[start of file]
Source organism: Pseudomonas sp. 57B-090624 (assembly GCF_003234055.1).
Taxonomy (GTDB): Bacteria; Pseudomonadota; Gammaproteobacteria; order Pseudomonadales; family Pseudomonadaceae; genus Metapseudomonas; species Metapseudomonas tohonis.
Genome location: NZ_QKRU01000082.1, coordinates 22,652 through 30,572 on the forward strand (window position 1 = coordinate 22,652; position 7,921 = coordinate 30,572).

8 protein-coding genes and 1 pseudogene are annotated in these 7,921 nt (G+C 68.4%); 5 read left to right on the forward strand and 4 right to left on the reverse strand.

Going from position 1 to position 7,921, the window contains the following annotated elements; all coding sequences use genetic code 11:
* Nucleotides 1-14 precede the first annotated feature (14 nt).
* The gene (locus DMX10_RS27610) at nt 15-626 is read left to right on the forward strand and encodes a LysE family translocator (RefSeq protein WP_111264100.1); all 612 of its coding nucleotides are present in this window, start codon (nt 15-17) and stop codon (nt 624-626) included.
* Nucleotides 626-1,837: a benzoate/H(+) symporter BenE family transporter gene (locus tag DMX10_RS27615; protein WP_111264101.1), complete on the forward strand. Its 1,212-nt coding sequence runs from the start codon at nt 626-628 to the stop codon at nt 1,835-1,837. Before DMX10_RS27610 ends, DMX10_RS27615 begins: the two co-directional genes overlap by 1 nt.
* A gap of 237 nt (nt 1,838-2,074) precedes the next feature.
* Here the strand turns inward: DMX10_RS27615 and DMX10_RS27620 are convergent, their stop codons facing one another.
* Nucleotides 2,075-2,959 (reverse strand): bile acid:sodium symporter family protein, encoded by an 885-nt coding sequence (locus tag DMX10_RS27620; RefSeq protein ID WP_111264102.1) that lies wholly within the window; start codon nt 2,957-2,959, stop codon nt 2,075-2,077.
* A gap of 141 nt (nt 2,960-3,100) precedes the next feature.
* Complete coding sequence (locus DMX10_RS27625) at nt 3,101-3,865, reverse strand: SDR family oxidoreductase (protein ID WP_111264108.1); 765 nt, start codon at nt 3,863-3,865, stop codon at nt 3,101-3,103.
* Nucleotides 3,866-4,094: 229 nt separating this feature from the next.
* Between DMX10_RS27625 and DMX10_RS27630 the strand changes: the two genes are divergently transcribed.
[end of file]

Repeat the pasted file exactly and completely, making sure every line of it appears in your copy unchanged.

Source organism: Pseudomonas sp. 57B-090624 (assembly GCF_003234055.1).
Taxonomy (GTDB): Bacteria; Pseudomonadota; Gammaproteobacteria; order Pseudomonadales; family Pseudomonadaceae; genus Metapseudomonas; species Metapseudomonas tohonis.
Genome location: NZ_QKRU01000082.1, coordinates 22,652 through 30,572 on the forward strand (window position 1 = coordinate 22,652; position 7,921 = coordinate 30,572).

8 protein-coding genes and 1 pseudogene are annotated in these 7,921 nt (G+C 68.4%); 5 read left to right on the forward strand and 4 right to left on the reverse strand.

Going from position 1 to position 7,921, the window contains the following annotated elements; all coding sequences use genetic code 11:
* Nucleotides 1-14 precede the first annotated feature (14 nt).
* The gene (locus DMX10_RS27610) at nt 15-626 is read left to right on the forward strand and encodes a LysE family translocator (RefSeq protein WP_111264100.1); all 612 of its coding nucleotides are present in this window, start codon (nt 15-17) and stop codon (nt 624-626) included.
* Nucleotides 626-1,837: a benzoate/H(+) symporter BenE family transporter gene (locus tag DMX10_RS27615; protein WP_111264101.1), complete on the forward strand. Its 1,212-nt coding sequence runs from the start codon at nt 626-628 to the stop codon at nt 1,835-1,837. Before DMX10_RS27610 ends, DMX10_RS27615 begins: the two co-directional genes overlap by 1 nt.
* A gap of 237 nt (nt 1,838-2,074) precedes the next feature.
* Here the strand turns inward: DMX10_RS27615 and DMX10_RS27620 are convergent, their stop codons facing one another.
* Nucleotides 2,075-2,959 (reverse strand): bile acid:sodium symporter family protein, encoded by an 885-nt coding sequence (locus tag DMX10_RS27620; RefSeq protein ID WP_111264102.1) that lies wholly within the window; start codon nt 2,957-2,959, stop codon nt 2,075-2,077.
* A gap of 141 nt (nt 2,960-3,100) precedes the next feature.
* Complete coding sequence (locus DMX10_RS27625) at nt 3,101-3,865, reverse strand: SDR family oxidoreductase (protein ID WP_111264108.1); 765 nt, start codon at nt 3,863-3,865, stop codon at nt 3,101-3,103.
* Nucleotides 3,866-4,094: 229 nt separating this feature from the next.
* Between DMX10_RS27625 and DMX10_RS27630 the strand changes: the two genes are divergently transcribed.